“Seks!” is full of interesting stuff but the historical context is missing. Who read these “dirty” books, how many of these were printed, how did this literature fit in with the cultural climate of that time, how was it that the lefties, the progressive liberals and the Christians joined in a fruitless alliance against sexual diversions? How erotic were these novels anyway? All these issues remain unanswered and Nop Maas simply refers to other studies in which the alert reader will have trouble finding the answers.



Let’s finish with the most exiting article about “devious Trappists.” A small part of the book is dedicated to the filthy minds and actions of Catholics, a highly cherished theme amongst Protestants, liberals and socialists. In an abbey at Forges (indeed, we’ve suddenly crossed the border to Belgium) monks had started an improvement clinic for petty criminals from the city. How these incidents from 1860 remind us of our current society! Now we hear of sexual activities amongst the boys, then the monks took the initiative: “The pupil who had broken the rules was bound to a pole on the sunny side; an iron band enclosed his neck in order to keep his head upright; his hands were similarly fixed, shackles connected the neck and wrist bands to the pole.”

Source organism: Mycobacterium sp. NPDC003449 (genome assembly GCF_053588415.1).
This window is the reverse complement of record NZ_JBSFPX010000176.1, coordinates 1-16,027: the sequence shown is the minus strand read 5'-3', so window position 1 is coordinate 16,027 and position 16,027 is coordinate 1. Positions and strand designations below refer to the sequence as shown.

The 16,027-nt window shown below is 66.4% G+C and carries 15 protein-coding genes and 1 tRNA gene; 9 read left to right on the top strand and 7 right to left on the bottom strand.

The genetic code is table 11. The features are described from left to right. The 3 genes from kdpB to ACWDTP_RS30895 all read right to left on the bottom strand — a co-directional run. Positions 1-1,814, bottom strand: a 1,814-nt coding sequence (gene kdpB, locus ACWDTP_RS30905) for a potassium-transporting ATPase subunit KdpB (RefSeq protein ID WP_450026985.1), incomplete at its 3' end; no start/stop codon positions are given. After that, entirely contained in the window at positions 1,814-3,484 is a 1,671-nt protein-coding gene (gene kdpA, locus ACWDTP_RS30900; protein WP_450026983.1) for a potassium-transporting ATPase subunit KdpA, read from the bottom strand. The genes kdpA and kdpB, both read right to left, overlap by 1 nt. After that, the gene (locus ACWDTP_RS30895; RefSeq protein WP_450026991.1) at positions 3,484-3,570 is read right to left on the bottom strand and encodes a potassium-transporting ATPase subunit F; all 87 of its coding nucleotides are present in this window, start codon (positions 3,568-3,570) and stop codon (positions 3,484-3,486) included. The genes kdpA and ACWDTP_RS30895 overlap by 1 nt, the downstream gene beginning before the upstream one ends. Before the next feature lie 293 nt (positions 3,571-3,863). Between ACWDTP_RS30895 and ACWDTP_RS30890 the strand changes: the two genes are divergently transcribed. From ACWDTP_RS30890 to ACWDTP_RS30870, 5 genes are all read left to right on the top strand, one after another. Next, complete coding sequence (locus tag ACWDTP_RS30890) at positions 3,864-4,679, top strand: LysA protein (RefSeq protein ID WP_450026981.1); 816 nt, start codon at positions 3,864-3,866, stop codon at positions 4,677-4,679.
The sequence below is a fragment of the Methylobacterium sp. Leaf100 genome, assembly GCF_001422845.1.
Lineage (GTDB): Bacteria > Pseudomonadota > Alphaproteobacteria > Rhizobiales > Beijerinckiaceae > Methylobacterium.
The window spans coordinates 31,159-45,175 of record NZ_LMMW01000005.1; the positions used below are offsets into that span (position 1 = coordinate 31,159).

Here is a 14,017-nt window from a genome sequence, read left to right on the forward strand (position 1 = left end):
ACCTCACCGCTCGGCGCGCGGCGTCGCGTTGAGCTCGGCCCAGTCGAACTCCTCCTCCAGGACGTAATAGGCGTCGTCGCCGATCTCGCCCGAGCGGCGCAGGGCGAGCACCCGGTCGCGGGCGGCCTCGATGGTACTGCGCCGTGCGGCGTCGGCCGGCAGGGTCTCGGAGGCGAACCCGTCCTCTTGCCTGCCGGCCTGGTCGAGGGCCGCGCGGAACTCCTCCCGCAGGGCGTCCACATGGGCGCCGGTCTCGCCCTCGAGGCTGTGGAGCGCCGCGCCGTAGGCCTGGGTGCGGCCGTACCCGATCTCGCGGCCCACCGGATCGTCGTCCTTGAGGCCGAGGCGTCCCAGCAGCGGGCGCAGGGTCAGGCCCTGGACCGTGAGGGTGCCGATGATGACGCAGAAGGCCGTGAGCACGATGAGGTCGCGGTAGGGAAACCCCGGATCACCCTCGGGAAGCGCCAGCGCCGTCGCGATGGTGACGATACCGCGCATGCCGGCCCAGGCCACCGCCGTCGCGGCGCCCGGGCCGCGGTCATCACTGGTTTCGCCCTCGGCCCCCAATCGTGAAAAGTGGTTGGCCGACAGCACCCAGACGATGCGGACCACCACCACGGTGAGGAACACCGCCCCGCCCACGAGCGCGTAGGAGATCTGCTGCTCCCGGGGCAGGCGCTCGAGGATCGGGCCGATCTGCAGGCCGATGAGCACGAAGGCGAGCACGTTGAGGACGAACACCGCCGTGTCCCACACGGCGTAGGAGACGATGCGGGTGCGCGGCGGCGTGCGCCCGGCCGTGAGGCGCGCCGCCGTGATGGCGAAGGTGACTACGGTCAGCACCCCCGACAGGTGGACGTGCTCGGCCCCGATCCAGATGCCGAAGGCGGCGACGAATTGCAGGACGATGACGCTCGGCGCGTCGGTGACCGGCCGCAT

All these juicy details reveal that the writer was working with more lust than indignation. He takes it even further and claims that the boys who “were willingly transformed into lascivious instruments,” received many presents and gifts from the monks instead of punishment. The accompanying picture shows a naughty boy, tied up but fully dressed, his face distorted in pain, being flogged by a fat monk. Another boy lies on the floor in swoon. “Free handed education” it was originally called; Maas turned it into “pole torture.”

How little has changed between 1859 and 2006, between Forges and Abu Graib, with this strange mixture of excitement, humiliation and indignation on behalf of the prosecutors. The only “progress” is that they used to be quite candid about the sexual aim of the exercise (lascivious instrument!), while nowadays everyone is aware but chooses to ignore. Shame that the nicest story had nothing to do with Holland!